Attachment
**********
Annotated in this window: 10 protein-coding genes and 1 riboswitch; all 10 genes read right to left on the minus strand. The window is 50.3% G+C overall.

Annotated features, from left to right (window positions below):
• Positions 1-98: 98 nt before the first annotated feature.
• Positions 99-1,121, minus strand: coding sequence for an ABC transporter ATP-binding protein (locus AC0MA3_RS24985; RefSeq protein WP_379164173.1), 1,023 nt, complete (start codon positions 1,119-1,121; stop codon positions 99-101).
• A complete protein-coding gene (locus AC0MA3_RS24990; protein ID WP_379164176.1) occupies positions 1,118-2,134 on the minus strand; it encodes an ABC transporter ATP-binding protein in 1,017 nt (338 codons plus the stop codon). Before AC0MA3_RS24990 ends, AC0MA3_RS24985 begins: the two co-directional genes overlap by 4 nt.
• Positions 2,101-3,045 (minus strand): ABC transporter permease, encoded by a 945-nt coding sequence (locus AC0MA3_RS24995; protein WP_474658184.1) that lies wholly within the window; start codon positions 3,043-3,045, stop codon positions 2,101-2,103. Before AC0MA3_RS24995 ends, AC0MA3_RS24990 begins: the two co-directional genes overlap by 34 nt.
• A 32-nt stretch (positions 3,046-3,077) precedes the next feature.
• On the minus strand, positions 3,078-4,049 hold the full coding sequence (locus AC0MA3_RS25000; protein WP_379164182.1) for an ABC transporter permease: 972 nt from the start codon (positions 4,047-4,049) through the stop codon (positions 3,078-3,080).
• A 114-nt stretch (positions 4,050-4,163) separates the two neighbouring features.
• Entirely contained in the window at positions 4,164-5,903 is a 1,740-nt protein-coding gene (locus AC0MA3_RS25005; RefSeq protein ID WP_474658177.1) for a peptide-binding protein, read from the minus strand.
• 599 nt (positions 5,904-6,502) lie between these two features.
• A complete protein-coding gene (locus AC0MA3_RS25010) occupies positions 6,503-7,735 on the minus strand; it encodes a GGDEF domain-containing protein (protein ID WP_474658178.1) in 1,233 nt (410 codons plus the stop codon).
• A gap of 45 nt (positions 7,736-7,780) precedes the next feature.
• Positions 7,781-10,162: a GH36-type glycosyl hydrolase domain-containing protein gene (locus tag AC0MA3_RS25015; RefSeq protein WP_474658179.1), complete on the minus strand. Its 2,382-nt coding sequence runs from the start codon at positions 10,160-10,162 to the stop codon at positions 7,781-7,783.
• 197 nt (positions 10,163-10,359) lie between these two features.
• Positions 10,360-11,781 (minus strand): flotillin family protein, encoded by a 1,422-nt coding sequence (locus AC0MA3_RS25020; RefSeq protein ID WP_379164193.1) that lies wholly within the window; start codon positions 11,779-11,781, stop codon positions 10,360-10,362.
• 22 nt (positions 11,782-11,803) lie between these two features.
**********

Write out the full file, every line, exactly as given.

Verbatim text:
Annotated in this window: 10 protein-coding genes and 1 riboswitch; all 10 genes read right to left on the minus strand. The window is 50.3% G+C overall.

Annotated features, from left to right (window positions below):
• Positions 1-98: 98 nt before the first annotated feature.
• Positions 99-1,121, minus strand: coding sequence for an ABC transporter ATP-binding protein (locus AC0MA3_RS24985; RefSeq protein WP_379164173.1), 1,023 nt, complete (start codon positions 1,119-1,121; stop codon positions 99-101).
• A complete protein-coding gene (locus AC0MA3_RS24990; protein ID WP_379164176.1) occupies positions 1,118-2,134 on the minus strand; it encodes an ABC transporter ATP-binding protein in 1,017 nt (338 codons plus the stop codon). Before AC0MA3_RS24990 ends, AC0MA3_RS24985 begins: the two co-directional genes overlap by 4 nt.
• Positions 2,101-3,045 (minus strand): ABC transporter permease, encoded by a 945-nt coding sequence (locus AC0MA3_RS24995; protein WP_474658184.1) that lies wholly within the window; start codon positions 3,043-3,045, stop codon positions 2,101-2,103. Before AC0MA3_RS24995 ends, AC0MA3_RS24990 begins: the two co-directional genes overlap by 34 nt.
• A 32-nt stretch (positions 3,046-3,077) precedes the next feature.
• On the minus strand, positions 3,078-4,049 hold the full coding sequence (locus AC0MA3_RS25000; protein WP_379164182.1) for an ABC transporter permease: 972 nt from the start codon (positions 4,047-4,049) through the stop codon (positions 3,078-3,080).
• A 114-nt stretch (positions 4,050-4,163) separates the two neighbouring features.
• Entirely contained in the window at positions 4,164-5,903 is a 1,740-nt protein-coding gene (locus AC0MA3_RS25005; RefSeq protein ID WP_474658177.1) for a peptide-binding protein, read from the minus strand.
• 599 nt (positions 5,904-6,502) lie between these two features.
• A complete protein-coding gene (locus AC0MA3_RS25010) occupies positions 6,503-7,735 on the minus strand; it encodes a GGDEF domain-containing protein (protein ID WP_474658178.1) in 1,233 nt (410 codons plus the stop codon).
• A gap of 45 nt (positions 7,736-7,780) precedes the next feature.
• Positions 7,781-10,162: a GH36-type glycosyl hydrolase domain-containing protein gene (locus tag AC0MA3_RS25015; RefSeq protein WP_474658179.1), complete on the minus strand. Its 2,382-nt coding sequence runs from the start codon at positions 10,160-10,162 to the stop codon at positions 7,781-7,783.
• 197 nt (positions 10,163-10,359) lie between these two features.
• Positions 10,360-11,781 (minus strand): flotillin family protein, encoded by a 1,422-nt coding sequence (locus AC0MA3_RS25020; RefSeq protein ID WP_379164193.1) that lies wholly within the window; start codon positions 11,779-11,781, stop codon positions 10,360-10,362.
• 22 nt (positions 11,782-11,803) lie between these two features.